The exploits of an ocean research team fascinate a Titirangi family and other Aucklanders, writes Gia Dumo.
Silence envelops the Oceans Gallery in Auckland's War Memorial Museum. Fish and plaster casts of fish are suspended in mid-swim from the walls of the virtual undersea world. In the foyer about a dozen children and parents sit just as still, their eyes trained on a screen mounted high on the wall.
This is a typical scene at the Ship to Shore talks, one of five Monday sessions during which scientists, on a two-month expedition to study deep Earth, use Skype to discuss their findings and experiences with the public.
Speaking from mid-ocean aboard the cutting-edge research vessel Joides Resolution, the scientists have everyone's attention.
"What are you trying to do?" a kid asks.
"We are studying a series of lava flows from 75 million years ago," replies a scientist, holding up some of the samples to the camera.
"How far down do you have to dig before you find anything?" questions another child.
"We are hoping to go down as far as 300 to 400m deep," the scientist Skypes back.
"Do the scientists get any time off and did you have any off for Christmas?"
At this point, the audience hears first-hand what the scientists do during their 12-hour shifts, seven days a week. They discover that, because the expedition sailed from Auckland on December 17, the scientists had little time for relaxing but did celebrate Christmas and New Year.
Apart from the crew, marine and drilling specialists, there are about 50 scientists and technicians on the ship. It is one of two drill ships operated by the Integrated Ocean Drilling Program, touted as the world's largest multinational geoscience programme.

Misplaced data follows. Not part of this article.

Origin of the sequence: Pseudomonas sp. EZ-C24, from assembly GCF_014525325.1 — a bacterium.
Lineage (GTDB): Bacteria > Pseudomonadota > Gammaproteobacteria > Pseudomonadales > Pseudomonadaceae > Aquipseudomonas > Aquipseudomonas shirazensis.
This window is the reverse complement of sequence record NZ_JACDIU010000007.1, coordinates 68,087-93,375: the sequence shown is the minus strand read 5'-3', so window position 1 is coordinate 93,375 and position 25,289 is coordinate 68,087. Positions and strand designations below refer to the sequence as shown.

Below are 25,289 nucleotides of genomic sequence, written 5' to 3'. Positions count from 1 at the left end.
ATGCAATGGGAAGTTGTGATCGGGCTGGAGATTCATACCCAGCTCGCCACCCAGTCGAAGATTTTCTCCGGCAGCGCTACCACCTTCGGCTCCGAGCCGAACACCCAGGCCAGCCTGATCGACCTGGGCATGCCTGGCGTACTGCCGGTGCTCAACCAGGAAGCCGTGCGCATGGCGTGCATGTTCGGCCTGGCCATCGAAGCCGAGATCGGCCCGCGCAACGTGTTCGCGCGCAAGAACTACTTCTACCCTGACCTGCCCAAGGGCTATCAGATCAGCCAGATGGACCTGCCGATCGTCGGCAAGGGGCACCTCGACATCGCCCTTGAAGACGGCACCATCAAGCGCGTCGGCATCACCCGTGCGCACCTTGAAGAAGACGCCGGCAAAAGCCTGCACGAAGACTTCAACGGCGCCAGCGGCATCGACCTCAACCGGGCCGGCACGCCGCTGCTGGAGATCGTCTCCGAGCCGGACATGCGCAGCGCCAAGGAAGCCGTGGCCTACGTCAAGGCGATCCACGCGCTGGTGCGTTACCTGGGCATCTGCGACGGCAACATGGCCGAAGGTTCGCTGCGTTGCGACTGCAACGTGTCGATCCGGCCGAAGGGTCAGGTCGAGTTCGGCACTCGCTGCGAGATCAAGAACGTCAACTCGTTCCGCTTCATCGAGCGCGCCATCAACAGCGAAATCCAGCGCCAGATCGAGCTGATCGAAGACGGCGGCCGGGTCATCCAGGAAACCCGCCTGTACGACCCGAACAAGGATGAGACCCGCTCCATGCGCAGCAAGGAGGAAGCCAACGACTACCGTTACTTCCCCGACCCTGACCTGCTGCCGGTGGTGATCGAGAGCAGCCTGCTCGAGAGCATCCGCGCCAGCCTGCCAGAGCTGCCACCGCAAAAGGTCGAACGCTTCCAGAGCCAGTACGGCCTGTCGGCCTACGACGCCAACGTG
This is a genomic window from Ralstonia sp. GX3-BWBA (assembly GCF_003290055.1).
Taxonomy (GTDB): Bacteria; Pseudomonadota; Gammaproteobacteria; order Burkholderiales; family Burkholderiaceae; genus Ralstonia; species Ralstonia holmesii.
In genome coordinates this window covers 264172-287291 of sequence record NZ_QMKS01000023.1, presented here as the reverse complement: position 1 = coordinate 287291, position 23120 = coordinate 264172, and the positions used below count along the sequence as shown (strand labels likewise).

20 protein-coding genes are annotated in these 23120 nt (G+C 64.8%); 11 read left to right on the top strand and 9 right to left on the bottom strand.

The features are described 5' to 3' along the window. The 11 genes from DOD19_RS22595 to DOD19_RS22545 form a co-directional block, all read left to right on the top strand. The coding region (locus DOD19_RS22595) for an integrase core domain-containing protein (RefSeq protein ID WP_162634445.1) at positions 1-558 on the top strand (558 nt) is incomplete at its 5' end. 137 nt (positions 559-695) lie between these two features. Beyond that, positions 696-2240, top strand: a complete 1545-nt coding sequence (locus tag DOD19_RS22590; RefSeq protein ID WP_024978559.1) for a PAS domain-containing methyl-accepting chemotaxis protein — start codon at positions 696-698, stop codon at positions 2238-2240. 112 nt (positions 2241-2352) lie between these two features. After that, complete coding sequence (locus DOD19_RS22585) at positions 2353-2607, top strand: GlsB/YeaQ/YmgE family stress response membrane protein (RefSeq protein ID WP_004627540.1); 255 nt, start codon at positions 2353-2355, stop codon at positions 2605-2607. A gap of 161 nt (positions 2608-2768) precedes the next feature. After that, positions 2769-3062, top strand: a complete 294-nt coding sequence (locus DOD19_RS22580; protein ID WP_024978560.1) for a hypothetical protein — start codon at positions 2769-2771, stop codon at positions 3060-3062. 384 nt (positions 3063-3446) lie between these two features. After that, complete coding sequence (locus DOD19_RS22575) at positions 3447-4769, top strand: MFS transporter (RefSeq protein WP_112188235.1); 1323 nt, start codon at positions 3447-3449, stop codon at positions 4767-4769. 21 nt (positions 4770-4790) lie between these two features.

It aims to investigate the history of our planet and its oceans by drilling 2km to collect measurements. Co-ordinated by US universities and research centres, and funded by the US National Science Foundation, it involves 24 countries, including an NZ-Australia consortium.
Back at the museum's gallery, Sam Scott, 8, and sister Ava, 5, examine the replica of a 55-million-year-old core sample. It looks and feels like a brown concrete rod, about a metre long, split to reveal a cross-section of strata.
"Where it changes colour it is something to do with when the dinosaurs became extinct because something maybe hit the Earth and the Earth changed. It was light and then dark and it was cool," young Ava recaps what she has learned.
"One of the most interesting things we learnt from the scientists on the ship is that there are volcanoes under the sea," Sam enthuses.
Dr Chris Hollis, a palaeontologist and environmental scientist, says the expeditions have uncovered interesting information about climate changes closer to home - over the past 56 million years.
"All these findings offer more insights into our world, its climate and carbon cycle and the surface of the Earth," says Dr Hollis.
Next month, the ship visits Auckland for its second and final time. The public may tour the ship, meet the scientists, listen to talks and see the museum exhibit.
The Oceans Gallery talks are held every Monday until the end of the school holidays.
To book tours and find out more about the JR, see http://www.aucklandmuseum.com/
To follow the expedition, see http://joidesresolution.org/